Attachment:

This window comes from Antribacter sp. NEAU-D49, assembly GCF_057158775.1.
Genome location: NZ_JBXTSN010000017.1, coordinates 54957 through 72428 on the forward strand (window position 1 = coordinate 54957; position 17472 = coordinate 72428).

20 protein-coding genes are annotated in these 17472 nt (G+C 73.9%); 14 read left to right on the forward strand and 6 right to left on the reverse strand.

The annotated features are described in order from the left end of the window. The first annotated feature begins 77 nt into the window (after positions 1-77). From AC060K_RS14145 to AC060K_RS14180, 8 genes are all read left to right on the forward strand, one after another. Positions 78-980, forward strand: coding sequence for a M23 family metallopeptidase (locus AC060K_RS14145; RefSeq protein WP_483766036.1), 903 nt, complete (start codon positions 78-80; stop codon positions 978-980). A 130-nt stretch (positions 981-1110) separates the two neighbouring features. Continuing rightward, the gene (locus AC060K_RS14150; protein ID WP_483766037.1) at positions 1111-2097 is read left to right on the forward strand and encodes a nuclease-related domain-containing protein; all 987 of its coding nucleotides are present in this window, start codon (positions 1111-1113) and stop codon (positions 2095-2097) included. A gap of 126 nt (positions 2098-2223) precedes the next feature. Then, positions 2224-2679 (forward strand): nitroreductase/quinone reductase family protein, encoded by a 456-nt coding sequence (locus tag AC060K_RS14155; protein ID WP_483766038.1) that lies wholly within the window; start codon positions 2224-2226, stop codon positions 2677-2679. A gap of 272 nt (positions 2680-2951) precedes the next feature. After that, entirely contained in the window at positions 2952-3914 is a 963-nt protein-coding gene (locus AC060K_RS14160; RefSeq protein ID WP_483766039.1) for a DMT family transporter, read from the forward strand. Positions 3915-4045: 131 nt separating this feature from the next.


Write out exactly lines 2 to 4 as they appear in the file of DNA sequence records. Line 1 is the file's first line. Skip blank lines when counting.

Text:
Genome location: NZ_JBXTSN010000017.1, coordinates 54957 through 72428 on the forward strand (window position 1 = coordinate 54957; position 17472 = coordinate 72428).

20 protein-coding genes are annotated in these 17472 nt (G+C 73.9%); 14 read left to right on the forward strand and 6 right to left on the reverse strand.

The annotated features are described in order from the left end of the window. The first annotated feature begins 77 nt into the window (after positions 1-77). From AC060K_RS14145 to AC060K_RS14180, 8 genes are all read left to right on the forward strand, one after another. Positions 78-980, forward strand: coding sequence for a M23 family metallopeptidase (locus AC060K_RS14145; RefSeq protein WP_483766036.1), 903 nt, complete (start codon positions 78-80; stop codon positions 978-980). A 130-nt stretch (positions 981-1110) separates the two neighbouring features. Continuing rightward, the gene (locus AC060K_RS14150; protein ID WP_483766037.1) at positions 1111-2097 is read left to right on the forward strand and encodes a nuclease-related domain-containing protein; all 987 of its coding nucleotides are present in this window, start codon (positions 1111-1113) and stop codon (positions 2095-2097) included. A gap of 126 nt (positions 2098-2223) precedes the next feature. Then, positions 2224-2679 (forward strand): nitroreductase/quinone reductase family protein, encoded by a 456-nt coding sequence (locus tag AC060K_RS14155; protein ID WP_483766038.1) that lies wholly within the window; start codon positions 2224-2226, stop codon positions 2677-2679. A gap of 272 nt (positions 2680-2951) precedes the next feature. After that, entirely contained in the window at positions 2952-3914 is a 963-nt protein-coding gene (locus AC060K_RS14160; RefSeq protein ID WP_483766039.1) for a DMT family transporter, read from the forward strand. Positions 3915-4045: 131 nt separating this feature from the next.